William Ritchie & Sons Limited
– a Reliable Guide
When he was 19, William Ritchie (1824 to 3 September 1900) opened his bookshop “The Edinburgh Bible Warehouse” in St Andrew’s Square1. Later his business centred on a warehouse at 16 Elder Street that had such a wide range of stock that he was known as “Wullie A’thing”. In 1857 he became a member of the Photographic Society of Scotland. In 1865 he became a member of the Edinburgh Photographic Society2 which had been formed in 1861 as a result of dissatisfaction with the Scottish club3.
Ritchie’s sons carried on the business after his death and they had certainly entered the card market by July 1901 when my card of Glasgow University was posted.
The company was an affiliate of the American News Company during the first two decades of the twentieth century. They published artist-signed postcards of watercolours in their “Waterette” series that the American News Company printed using tricolor printing4.
The undivided backs in my collection of about 60 can be divided into different categories:
The ONLY cards
These are black and white photographs of places in Scotland taking up some but not all of the photo side with the location in italics below the image. The reverse has words printed in dark red:
- POST CARD in serif font
- THE ADDRESS ONLY TO BE WRITTEN ON THIS SIDE
- A HALF-PENNY STAMP TO BE PLACED HERE [in the stamp box]
Two [only] of these cards have the words RELIABLE and SERIES either side of the WR & S shield.
The earliest postmark is July 1901 on a Victoria stamp.
The same reverse style was used for some of the cards based on the cartoons of GF Christie.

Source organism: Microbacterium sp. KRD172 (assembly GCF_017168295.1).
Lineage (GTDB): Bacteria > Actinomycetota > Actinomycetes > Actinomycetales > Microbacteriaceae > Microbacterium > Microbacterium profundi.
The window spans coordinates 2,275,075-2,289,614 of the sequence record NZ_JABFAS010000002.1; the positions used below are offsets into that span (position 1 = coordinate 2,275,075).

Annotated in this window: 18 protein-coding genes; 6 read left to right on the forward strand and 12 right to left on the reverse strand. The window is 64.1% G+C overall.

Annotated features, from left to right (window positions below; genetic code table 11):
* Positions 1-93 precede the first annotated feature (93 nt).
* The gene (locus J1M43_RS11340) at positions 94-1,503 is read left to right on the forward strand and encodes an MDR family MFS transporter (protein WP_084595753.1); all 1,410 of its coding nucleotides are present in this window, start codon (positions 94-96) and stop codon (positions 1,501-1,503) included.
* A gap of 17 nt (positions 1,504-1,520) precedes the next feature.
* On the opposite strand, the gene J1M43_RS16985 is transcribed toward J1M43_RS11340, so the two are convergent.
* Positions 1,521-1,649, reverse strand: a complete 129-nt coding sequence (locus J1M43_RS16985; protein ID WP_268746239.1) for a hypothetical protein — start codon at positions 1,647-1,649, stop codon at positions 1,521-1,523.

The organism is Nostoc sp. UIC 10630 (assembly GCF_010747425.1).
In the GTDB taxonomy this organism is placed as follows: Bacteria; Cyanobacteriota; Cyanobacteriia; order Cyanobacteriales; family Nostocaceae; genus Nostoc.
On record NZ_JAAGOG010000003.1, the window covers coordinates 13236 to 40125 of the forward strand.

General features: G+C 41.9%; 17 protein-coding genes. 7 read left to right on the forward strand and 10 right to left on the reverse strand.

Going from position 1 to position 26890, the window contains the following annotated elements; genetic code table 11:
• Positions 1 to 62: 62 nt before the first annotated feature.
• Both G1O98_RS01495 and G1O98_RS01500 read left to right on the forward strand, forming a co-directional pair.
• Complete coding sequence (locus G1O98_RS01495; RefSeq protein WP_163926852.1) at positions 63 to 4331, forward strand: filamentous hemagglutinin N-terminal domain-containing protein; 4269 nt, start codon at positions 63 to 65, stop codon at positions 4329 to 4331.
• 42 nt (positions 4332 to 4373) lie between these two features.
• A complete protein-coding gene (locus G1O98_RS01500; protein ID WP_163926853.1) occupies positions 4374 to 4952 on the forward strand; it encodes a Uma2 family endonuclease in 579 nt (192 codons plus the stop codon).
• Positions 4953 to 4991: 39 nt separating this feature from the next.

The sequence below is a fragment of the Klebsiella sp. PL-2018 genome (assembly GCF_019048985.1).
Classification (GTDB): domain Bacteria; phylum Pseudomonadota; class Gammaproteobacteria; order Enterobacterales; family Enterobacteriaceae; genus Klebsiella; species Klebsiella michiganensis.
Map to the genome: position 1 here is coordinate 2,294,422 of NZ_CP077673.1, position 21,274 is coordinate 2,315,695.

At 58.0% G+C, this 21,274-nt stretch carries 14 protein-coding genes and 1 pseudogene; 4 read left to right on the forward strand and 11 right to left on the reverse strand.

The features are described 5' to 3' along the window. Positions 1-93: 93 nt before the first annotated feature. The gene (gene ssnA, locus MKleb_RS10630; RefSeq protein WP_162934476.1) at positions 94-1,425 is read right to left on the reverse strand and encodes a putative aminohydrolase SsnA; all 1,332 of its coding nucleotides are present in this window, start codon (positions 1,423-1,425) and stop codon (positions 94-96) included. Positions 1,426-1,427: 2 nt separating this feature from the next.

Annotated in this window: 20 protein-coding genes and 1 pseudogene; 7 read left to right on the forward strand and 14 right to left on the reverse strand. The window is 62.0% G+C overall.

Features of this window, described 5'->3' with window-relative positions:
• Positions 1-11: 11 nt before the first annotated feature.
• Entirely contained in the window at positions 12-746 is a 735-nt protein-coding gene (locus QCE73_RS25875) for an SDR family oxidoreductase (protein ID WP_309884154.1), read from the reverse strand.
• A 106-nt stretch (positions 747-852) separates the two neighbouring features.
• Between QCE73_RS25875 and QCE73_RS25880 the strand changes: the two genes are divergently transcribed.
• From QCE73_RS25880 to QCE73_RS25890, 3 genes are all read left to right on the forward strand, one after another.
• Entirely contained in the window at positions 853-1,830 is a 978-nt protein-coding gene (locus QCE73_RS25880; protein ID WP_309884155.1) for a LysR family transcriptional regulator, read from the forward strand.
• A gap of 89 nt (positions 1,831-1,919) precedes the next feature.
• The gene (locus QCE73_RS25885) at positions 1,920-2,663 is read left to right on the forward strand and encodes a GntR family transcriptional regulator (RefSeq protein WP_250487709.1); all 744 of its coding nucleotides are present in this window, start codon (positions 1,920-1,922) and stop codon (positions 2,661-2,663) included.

The Glasgow cards
These cards have views of the fair city but are otherwise like the ONLY cards except that the word ONLY is omitted from the back. There is no indication of publisher. None is postally used or otherwise dated.
The POSTAGE cards
These are like the Glasgow cards except that they have views from all over Scotland and as far into England as Bridlington. Where visible, the stamp box has the wording POSTAGE INLAND ½d FOREIGN 1d. Most but not all identify the publisher. The earliest postmark is August 1902.
The Colour series
These are colour photographs with CHROMOTYPED IN HESSEN down the left side of the photograph and the address side beside the publisher information. POST CARD and THE ADDRESS TO BE WRITTEN ON THIS SIDE are in the same style as before but in brown. The other lettering is grey and not italicised. One used in October 1903.
It seems that the styles were adopted in the order I have set out. I conclude that not all of the earliest Ritchie cards specified the publisher but that the style of the cards allows us to be confident of identification. The key points are:
- black and white photographs of places in Scotland taking up some but not all of the photo side with the location in black italics below the image;
- The reverse has words printed in dark red:
- POST CARD in serif font
- THE ADDRESS ONLY TO BE WRITTEN ON THIS SIDE or THE ADDRESS TO BE WRITTEN ON THIS SIDE
- [in the stamp box] either A HALF-PENNY STAMP TO BE PLACED HERE or POSTAGE INLAND ½d FOREIGN 1d.
This novelty card was postally used in 1912 when it was regarded as underpaid. Under the trunk is a strip of black and white photographs of Douglas Hall in Kirkcudbrightshire in Scotland. It is another example of the work of GF Christie.
1Picture Postcards and their Publishers Anthony Byatt 1978 Golden Age Postcard Books page 232